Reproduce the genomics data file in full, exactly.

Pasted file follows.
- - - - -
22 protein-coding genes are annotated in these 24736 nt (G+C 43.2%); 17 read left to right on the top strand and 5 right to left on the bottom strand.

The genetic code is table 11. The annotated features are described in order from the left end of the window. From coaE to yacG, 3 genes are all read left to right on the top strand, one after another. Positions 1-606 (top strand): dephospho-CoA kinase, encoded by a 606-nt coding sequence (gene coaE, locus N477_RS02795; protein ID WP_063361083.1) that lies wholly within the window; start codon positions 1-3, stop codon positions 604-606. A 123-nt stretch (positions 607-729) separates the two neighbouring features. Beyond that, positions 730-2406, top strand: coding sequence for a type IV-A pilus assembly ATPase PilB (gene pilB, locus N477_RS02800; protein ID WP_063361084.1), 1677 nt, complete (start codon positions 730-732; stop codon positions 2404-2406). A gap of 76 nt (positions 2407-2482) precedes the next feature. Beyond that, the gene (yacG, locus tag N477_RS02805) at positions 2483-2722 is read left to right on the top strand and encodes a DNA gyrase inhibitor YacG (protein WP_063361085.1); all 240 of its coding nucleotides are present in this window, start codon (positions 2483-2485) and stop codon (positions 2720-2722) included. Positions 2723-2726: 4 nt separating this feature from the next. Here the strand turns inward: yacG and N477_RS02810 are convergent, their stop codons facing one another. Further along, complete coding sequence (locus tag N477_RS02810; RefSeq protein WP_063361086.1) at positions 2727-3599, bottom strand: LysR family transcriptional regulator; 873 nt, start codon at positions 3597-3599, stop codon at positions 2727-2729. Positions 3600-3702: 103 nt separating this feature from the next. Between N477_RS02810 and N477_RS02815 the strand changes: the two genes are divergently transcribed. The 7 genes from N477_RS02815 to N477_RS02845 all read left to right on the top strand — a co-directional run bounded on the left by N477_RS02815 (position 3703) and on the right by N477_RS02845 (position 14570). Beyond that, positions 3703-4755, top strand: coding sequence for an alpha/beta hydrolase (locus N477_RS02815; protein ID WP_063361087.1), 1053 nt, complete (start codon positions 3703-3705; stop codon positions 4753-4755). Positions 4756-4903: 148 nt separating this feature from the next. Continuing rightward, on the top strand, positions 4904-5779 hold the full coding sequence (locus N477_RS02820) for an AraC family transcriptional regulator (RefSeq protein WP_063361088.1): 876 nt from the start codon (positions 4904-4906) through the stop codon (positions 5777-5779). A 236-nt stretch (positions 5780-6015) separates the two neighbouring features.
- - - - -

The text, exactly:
22 protein-coding genes are annotated in these 24736 nt (G+C 43.2%); 17 read left to right on the top strand and 5 right to left on the bottom strand.

The genetic code is table 11. The annotated features are described in order from the left end of the window. From coaE to yacG, 3 genes are all read left to right on the top strand, one after another. Positions 1-606 (top strand): dephospho-CoA kinase, encoded by a 606-nt coding sequence (gene coaE, locus N477_RS02795; protein ID WP_063361083.1) that lies wholly within the window; start codon positions 1-3, stop codon positions 604-606. A 123-nt stretch (positions 607-729) separates the two neighbouring features. Beyond that, positions 730-2406, top strand: coding sequence for a type IV-A pilus assembly ATPase PilB (gene pilB, locus N477_RS02800; protein ID WP_063361084.1), 1677 nt, complete (start codon positions 730-732; stop codon positions 2404-2406). A gap of 76 nt (positions 2407-2482) precedes the next feature. Beyond that, the gene (yacG, locus tag N477_RS02805) at positions 2483-2722 is read left to right on the top strand and encodes a DNA gyrase inhibitor YacG (protein WP_063361085.1); all 240 of its coding nucleotides are present in this window, start codon (positions 2483-2485) and stop codon (positions 2720-2722) included. Positions 2723-2726: 4 nt separating this feature from the next. Here the strand turns inward: yacG and N477_RS02810 are convergent, their stop codons facing one another. Further along, complete coding sequence (locus tag N477_RS02810; RefSeq protein WP_063361086.1) at positions 2727-3599, bottom strand: LysR family transcriptional regulator; 873 nt, start codon at positions 3597-3599, stop codon at positions 2727-2729. Positions 3600-3702: 103 nt separating this feature from the next. Between N477_RS02810 and N477_RS02815 the strand changes: the two genes are divergently transcribed. The 7 genes from N477_RS02815 to N477_RS02845 all read left to right on the top strand — a co-directional run bounded on the left by N477_RS02815 (position 3703) and on the right by N477_RS02845 (position 14570). Beyond that, positions 3703-4755, top strand: coding sequence for an alpha/beta hydrolase (locus N477_RS02815; protein ID WP_063361087.1), 1053 nt, complete (start codon positions 3703-3705; stop codon positions 4753-4755). Positions 4756-4903: 148 nt separating this feature from the next. Continuing rightward, on the top strand, positions 4904-5779 hold the full coding sequence (locus N477_RS02820) for an AraC family transcriptional regulator (RefSeq protein WP_063361088.1): 876 nt from the start codon (positions 4904-4906) through the stop codon (positions 5777-5779). A 236-nt stretch (positions 5780-6015) separates the two neighbouring features.